LONDON — The London Metropolitan Police’s twitter account started acting very strangely.

The force’s official Twitter feed, which has 1.2 million followers, normally pushes out updates on arrests or appeals for information. In the event of a terrorist attack, the police use the social media platform as a way to update the public on the latest developments.

But late Friday, it suddenly began churning out something very different. “FREE DA GANG,” said one message that included an expletive at the beginning.

Another called for the release of Digga D, a drill rap artist who was jailed after he was caught with a group carrying machetes and baseball bats.

Arguably the cheekiest post read: “what you gonna do phone the police.”

The missives came to the attention of President Trump, who retweeted a screenshot of the tweets and appeared to point the finger of blame at the London mayor, Sadiq Khan, with whom he has long feuded. During his state visit to Britain last month, Trump called the mayor a “stone cold loser.”

“With the incompetent Mayor of London, you will never have safe streets!” Trump said, retweeting a post by Katie Hopkins, a far-right British commentator.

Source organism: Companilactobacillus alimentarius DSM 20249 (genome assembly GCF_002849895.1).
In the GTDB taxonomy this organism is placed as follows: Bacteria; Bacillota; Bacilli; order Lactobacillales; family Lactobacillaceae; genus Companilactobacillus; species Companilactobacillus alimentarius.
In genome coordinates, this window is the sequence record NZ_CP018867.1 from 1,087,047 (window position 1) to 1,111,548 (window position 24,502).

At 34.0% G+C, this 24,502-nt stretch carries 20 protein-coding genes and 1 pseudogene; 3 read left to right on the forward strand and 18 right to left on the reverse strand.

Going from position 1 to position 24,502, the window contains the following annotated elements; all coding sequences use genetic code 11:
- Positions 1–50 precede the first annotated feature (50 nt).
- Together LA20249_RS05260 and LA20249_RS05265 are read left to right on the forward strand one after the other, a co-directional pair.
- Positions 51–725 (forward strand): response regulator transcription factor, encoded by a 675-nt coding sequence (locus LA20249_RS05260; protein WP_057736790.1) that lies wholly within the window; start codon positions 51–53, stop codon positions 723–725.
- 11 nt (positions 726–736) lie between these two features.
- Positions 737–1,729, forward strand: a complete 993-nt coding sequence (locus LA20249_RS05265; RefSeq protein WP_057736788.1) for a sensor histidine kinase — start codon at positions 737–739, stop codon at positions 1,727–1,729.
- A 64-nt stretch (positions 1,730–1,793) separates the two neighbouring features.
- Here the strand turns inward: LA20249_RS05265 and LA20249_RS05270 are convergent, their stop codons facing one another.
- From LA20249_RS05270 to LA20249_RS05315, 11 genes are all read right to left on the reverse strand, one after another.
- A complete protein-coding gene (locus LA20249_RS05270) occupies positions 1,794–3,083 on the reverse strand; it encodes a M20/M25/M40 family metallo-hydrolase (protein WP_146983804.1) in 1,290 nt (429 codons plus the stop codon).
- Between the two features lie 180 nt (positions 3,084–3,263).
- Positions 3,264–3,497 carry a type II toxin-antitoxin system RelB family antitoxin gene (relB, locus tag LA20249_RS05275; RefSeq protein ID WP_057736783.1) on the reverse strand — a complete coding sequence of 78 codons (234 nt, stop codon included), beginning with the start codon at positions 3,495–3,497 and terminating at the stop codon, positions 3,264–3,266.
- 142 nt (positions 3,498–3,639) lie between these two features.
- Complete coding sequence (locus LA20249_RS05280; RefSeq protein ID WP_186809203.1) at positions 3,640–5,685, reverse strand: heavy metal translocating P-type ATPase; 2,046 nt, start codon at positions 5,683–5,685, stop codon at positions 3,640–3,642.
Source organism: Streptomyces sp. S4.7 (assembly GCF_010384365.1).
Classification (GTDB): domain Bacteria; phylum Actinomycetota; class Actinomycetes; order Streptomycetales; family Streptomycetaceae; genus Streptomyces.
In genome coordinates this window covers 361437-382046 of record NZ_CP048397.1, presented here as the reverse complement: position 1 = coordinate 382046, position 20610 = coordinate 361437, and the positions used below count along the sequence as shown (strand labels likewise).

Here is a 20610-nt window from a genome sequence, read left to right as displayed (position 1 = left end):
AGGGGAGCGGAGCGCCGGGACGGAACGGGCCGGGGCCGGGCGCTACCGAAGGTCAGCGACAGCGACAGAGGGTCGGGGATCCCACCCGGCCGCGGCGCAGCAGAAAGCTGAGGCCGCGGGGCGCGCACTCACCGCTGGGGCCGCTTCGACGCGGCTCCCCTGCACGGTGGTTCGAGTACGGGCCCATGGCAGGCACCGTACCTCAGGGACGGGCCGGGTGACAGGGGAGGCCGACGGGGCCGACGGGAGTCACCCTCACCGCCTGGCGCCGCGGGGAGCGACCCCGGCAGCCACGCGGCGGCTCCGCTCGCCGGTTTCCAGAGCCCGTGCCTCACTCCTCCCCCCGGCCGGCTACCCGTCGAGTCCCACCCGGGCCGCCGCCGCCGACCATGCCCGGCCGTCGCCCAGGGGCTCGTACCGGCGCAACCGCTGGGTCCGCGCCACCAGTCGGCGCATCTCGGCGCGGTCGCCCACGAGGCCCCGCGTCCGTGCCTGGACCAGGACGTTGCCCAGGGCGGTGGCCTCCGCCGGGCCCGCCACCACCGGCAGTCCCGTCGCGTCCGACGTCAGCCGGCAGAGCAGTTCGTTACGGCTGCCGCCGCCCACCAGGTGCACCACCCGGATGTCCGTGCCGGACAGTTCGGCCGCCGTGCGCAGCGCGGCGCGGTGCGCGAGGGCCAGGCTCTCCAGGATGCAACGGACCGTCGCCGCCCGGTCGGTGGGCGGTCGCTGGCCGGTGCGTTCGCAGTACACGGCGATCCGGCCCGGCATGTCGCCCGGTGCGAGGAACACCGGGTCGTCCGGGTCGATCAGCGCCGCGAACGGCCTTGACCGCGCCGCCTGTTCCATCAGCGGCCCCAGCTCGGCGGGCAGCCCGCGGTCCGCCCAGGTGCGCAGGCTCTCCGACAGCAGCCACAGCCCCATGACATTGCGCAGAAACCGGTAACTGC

Trump has come under fire before for retweeting Hopkins, who has referred to London as “Stab-City” and “Khan’s Londonistan.”

David Lammy, a politician for the opposition Labour Party, accused Trump on Saturday of “amplifying the British far right.”

“My heart goes out to minorities living in the US under this fascist President,” he said.

The hacker tweets from the police account have since been deleted, but the security breach was clearly embarrassing for the force.

Police were unable to resolve the problem for over half an hour, even though they quickly flagged that something was amiss. Writing from his personal account on Friday night, Superintendent Roy Smith said that the feed had been “subject to unauthorized access” and urged the public to “ignore any Tweets until we verify that it is back under official control.”

A spokesman for Scotland Yard said that the force’s own internal infrastructure wasn’t hacked; instead, the breach involved a third-party site that it uses to issue news releases.

In an emailed statement, the force said, “Last night, Friday 19 July, unauthorised messages appeared on the news section of our website as well as on the @metpoliceuk Twitter feed and in emails sent to subscribers.”

The police apologized to its followers for the messages and said that “we are assessing to establish what criminal offences have been committed.”